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Were the Samsung Galaxy S4 launch theatrics there to mask an unremarkable phone?

Last night the Samsung Galaxy S4 was unveiled, in a frankly bizarre and theatrical event in New York.

The roll-call of skits of questionable taste made us wonder whether the whole endeavour was the brainchild of Samsung mobile boss-man JK Shin following an acid bender while watching Jerry Springer: The Opera.

There were tap-dancing children, there were offensively stereotypical middle-aged women high-fiving Galaxy S4s, there was… well, a load of embarrassing nonsense.

What makes it worse is that we’re almost certain that JK Shin doesn’t have a penchant for recreational drugs, and have no idea about his taste in musicals.

We have to wonder – why? The Samsung Galaxy S4 had a curiously lifestyle-inflected launch.

From one perspective, we understand going for this sort of angle. Although the Samsung Galaxy S3 and Galaxy Note 2 were originally thought-of as geeky gadgets, they’ve gained acceptance a long way out of that ballpark. Whatever target Samsung was attempting to hit, though, they missed with their launch hijinx.

The launch also served to alienate part of that original geeky crowd, as core elements such as the multiplayer NFC gaming feature, any in-depth discussion of the Samsung Galaxy S4’s CPU and exploration of the camera beyond its gimmicks was curiously absent.

So why did Samsung focus on the gadget gimmicks of the phone, rather than the meat of its features? Is it because the Samsung Galaxy S4 isn’t really all that interesting? Here are a few arguments for that idea.

Camera Generico

The Samsung Galaxy S4 has pretty impressive-sounding camera hardware. It has a 13-megapixel sensor and an LED flash.

However, if you have to fondle as many phones as we do, you’ll know that in 2013 this is entirely unremarkable. We’re 95 per cent sure that the Samsung Galaxy S4 uses the same Sony sensor as a half-dozen other phones due out within the next few months. And this is a massive part of image quality – arguably the most important element.

Its reworked camera interface looks good and should prove a solid upgrade to the one seen in the Samsung Galaxy S3’s current version of TouchWiz. But it’s not new. It’s not original. It’s just nicked from another Samsung product, the Galaxy Camera.

Octa-core? Pull the other one

Then there’s the Octa-core processor, which barely got a mention in the Samsung Galaxy S4’s launch event. To be fair to Samsung, it may have been left out because not every territory will get the Galaxy S4 with the eight-core processor in tow. Some will have to “make do” with a quad-core Snapdragon processor.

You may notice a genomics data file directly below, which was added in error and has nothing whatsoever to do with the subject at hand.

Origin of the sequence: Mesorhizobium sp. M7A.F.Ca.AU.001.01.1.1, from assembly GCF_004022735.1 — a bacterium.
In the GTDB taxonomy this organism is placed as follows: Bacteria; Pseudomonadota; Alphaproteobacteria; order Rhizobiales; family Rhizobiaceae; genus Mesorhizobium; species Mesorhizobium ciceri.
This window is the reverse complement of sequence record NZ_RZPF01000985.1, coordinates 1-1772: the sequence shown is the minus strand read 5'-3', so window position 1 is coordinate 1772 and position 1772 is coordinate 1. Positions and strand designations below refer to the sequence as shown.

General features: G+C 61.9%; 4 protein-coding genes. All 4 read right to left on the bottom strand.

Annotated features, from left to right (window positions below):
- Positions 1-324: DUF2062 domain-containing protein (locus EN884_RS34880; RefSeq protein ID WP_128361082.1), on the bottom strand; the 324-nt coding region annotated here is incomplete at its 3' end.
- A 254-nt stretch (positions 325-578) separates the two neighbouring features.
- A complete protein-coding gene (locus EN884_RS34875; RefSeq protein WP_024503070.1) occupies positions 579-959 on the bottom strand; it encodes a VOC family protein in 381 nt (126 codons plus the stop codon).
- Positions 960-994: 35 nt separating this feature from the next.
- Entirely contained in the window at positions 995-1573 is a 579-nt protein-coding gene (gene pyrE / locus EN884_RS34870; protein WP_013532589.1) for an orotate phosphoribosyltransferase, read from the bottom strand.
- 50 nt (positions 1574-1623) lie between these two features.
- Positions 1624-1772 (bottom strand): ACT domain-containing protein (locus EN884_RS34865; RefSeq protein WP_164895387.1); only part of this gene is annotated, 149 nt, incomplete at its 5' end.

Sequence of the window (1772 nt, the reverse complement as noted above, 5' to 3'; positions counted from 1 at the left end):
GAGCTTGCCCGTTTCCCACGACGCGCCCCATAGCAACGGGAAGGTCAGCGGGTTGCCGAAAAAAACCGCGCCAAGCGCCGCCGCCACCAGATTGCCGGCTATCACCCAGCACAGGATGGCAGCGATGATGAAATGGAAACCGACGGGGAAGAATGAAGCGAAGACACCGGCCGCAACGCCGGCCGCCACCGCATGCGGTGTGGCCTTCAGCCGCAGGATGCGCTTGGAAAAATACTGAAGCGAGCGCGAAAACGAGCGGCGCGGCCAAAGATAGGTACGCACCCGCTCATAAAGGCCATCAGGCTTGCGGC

However, putting a geekier hat on, we could argue that the Octa-core processor isn’t really an eight-core chip in the way that its name suggests.

The Exynos 5 CPU of the Samsung Galaxy S4 is really more like two quad-core processors jammed together. One’s there for performance tasks, and another is a less power-hungry team for day-to-day tasks.

Delving into the hardware more reveals the Samsung Galaxy S4 isn’t really as much of a Sony and HTC-trumping monster phone as some may have hoped. And it isn’t really all that exciting an upgrade from the Samsung Galaxy S3.


The other big upgrade of the Samsung Galaxy S4 over its predecessor is its 1080p-resolution screen. However, you can argue that the biggest change in going from 720p to 1080p is a phone is the battery life hit, not the image quality increase.

There are only so many pixels you can appreciate on a 5-inch screen at arm’s length away from your eyeballs.

But here’s the real humdinger that nullifies the idea that the Samsung Galaxy S4 is a truly exciting upgrade over the Galaxy S3 – the older phone will get almost every software upgrade of the S4. Samsung says that the only bits S3 owners miss out on are those that are technically impossible. The only one that comes to mind is the WatchON remote control-replacer app – as the older phone doesn’t have an IR blaster.

What are you left with? A phone with a slightly larger screen, a body that’s a millimetre thinner, and a camera that’s only likely to produce better image in excellent lighting conditions. Is this the outlook for phones? Is this what’s meant to get our gadget lust fires stoked? We can’t say we’re all that impressed.

Is Samsung’s slightly hum-drum new phone enough to sway you towards an HTC One?

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